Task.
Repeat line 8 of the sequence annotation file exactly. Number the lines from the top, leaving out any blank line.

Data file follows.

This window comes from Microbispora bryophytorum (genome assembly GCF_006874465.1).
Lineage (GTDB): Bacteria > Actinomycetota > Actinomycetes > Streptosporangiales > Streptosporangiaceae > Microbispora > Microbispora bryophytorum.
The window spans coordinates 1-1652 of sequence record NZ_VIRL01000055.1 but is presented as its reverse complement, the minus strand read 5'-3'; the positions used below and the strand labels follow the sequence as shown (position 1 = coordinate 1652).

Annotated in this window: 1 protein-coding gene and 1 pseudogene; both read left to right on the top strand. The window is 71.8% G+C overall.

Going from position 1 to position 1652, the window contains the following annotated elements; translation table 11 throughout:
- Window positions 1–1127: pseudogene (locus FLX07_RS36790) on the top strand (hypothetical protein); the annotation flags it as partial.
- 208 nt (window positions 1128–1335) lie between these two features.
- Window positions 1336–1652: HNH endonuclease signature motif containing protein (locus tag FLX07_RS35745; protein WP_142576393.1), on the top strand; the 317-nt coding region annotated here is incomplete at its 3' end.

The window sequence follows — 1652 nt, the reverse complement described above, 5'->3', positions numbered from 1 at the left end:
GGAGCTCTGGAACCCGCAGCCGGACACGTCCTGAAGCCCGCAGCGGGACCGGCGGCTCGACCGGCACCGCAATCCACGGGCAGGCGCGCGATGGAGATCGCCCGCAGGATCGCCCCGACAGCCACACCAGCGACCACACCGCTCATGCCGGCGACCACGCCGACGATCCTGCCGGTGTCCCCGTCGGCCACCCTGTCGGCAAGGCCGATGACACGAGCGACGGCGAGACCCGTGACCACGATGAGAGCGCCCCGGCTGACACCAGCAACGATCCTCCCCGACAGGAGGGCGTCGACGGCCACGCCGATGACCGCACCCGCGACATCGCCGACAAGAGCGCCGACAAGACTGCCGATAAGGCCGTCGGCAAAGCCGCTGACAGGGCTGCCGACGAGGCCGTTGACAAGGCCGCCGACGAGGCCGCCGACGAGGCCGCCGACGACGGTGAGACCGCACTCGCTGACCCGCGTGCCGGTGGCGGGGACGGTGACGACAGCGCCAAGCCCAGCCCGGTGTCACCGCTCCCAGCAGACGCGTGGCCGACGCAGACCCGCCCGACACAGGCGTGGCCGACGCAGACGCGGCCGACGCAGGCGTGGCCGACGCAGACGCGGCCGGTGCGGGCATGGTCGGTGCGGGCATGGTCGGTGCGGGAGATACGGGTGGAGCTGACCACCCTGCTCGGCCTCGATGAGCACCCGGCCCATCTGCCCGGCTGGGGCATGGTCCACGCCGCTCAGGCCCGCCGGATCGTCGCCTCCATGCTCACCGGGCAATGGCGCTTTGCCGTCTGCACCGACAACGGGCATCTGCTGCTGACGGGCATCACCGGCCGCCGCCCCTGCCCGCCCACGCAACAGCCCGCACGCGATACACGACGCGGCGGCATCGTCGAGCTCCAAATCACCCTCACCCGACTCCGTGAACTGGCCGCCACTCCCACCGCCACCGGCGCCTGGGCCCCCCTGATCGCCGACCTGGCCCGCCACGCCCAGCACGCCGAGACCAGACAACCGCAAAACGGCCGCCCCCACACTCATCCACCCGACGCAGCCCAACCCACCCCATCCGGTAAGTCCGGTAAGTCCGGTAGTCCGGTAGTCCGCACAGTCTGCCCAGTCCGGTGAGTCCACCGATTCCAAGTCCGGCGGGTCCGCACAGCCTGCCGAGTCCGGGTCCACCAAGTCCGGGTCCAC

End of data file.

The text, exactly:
- Window positions 1336–1652: HNH endonuclease signature motif containing protein (locus tag FLX07_RS35745; protein WP_142576393.1), on the top strand; the 317-nt coding region annotated here is incomplete at its 3' end.